A homeless woman tends to herself amid her belongings on a street in downtown Los Angeles, California. The number of people living in poverty in the United States dropped slightly in 2013 to 45.3 million, according to figures released September 16, 2014 by the Census Bureau. (Frederic J. Brown/AFP/Getty Images)

The Census Bureau has just released its 2013 edition of “Income and Poverty in the United States,” sometimes called the nation’s “economic report card.” It depicts a country that is slowly — but convincingly — recovering from a calamitous slump. As always, the report bulges with figures. Let me highlight five trends that seem significant.

Middle-class incomes have dropped to levels of the late 1980s or early 1990s. In a recent column based on a study from the Federal Reserve, I showed that this was the case. The Census report confirms it. In 2013, the income of the median household — the one exactly in the middle — was $51,939. Though level with 2012, this was down from $56,436 in 2007, just before the financial crisis, and was nearly identical to the 1990 median of $51,735. This is sobering. (All figures are adjusted for inflation and given in “2013 constant dollars.”)

There have been steady gains in full-time employment. From 2007 to 2010, the number of full-time, year-round workers dropped from 108.6 million to 99.5 million, while the number of part-timers and seasonal workers rose from 50.2 million to 54.1 million. These trends have reversed. In 2013, full-time, year-round workers totaled 105.8 million and part-time or part-year workers fell to 52.3 million. The shifts may explain why the official poverty rate inched down from 15 percent in 2012 to 14.5 percent in 2013. This is encouraging.

Women’s pay is catching up to men’s. In 2013, women employed full-time and year-round earned 78 percent of what men did. That’s a record high, reflecting a shift that began in the 1980s. In 1960, women’s pay was about 60 percent of men’s; in 1980, it was still about 60 percent. Since then, women have moved into better-paying jobs. Studies suggest that much (though not all) of the remaining gap reflects career choices, time taken off for parenting and average work hours. This is (and has been) transformational.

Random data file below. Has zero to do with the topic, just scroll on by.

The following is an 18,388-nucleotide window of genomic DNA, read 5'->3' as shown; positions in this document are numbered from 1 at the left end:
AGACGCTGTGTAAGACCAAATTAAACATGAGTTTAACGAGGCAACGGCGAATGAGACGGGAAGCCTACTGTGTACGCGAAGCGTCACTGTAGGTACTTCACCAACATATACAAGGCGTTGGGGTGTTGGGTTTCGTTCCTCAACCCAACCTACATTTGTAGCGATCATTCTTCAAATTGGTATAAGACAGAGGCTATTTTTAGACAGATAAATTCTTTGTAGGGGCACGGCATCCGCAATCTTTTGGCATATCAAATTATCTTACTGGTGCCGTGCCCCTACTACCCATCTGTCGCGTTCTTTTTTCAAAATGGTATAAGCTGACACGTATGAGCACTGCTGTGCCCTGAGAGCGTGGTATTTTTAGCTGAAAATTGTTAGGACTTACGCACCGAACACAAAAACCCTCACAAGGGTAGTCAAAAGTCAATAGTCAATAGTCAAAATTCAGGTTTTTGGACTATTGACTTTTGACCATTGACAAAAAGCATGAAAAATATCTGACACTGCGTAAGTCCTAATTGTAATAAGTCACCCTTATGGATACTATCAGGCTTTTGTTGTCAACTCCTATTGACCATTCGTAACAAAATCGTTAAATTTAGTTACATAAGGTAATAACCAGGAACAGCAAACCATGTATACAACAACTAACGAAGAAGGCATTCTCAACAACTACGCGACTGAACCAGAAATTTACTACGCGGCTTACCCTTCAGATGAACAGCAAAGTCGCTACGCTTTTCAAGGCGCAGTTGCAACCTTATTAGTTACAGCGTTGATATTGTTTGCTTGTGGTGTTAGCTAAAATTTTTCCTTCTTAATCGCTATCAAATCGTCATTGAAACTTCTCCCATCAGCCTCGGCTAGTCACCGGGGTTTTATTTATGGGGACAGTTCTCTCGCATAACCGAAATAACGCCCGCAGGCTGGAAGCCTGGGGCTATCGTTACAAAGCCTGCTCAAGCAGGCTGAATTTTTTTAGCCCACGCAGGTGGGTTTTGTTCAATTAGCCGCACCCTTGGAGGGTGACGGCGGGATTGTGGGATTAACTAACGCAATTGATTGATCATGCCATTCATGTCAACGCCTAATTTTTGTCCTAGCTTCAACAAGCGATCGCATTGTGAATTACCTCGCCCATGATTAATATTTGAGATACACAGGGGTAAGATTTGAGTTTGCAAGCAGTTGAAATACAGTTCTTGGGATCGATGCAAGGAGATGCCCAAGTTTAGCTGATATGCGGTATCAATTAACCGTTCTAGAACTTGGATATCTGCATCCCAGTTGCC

Economic inequality isn’t easing. The poorest fifth of Americans received only 3.2 percent of the nation’s pretax income in 2013 — a record low matched in 2012 and 2011. Meanwhile, the richest fifth received 51 percent of pretax income and, within this group, the richest 5 percent received 22.2 percent. (Census counts cash income but excludes fringe benefits, such as employer-provided health insurance and many non-cash government benefits, such as food stamps.) Though it has worsened, inequality has always been acute. In 1967, the poorest fifth received 4 percent of pretax income and the richest fifth 43.6 percent. This is disturbing.

Upper-middle-class America is still well-off by any historical standard. In 2012, 22.5 percent of U.S. households had inflation-adjusted pretax incomes exceeding $100,000 and another 11.9 percent had incomes between $75,000 and $100,000. Although these figures are slightly below 2007 levels (24.5 percent were then above $100,000), they are much higher than in 1980, when only 13.1 percent were over the $100,000 threshold. This is astonishing.

The annual income and poverty report reminds us of our economic strengths and weaknesses. Long-standing racial and ethnic differences remain. In 2013, median household incomes for blacks and Hispanics were only 59 percent and 70 percent of that of non-Hispanic whites. On the other hand, there’s ample evidence of underlying resilience. Overall, I’d grade us at a B-minus.

Read more from Robert Samuelson’s archive.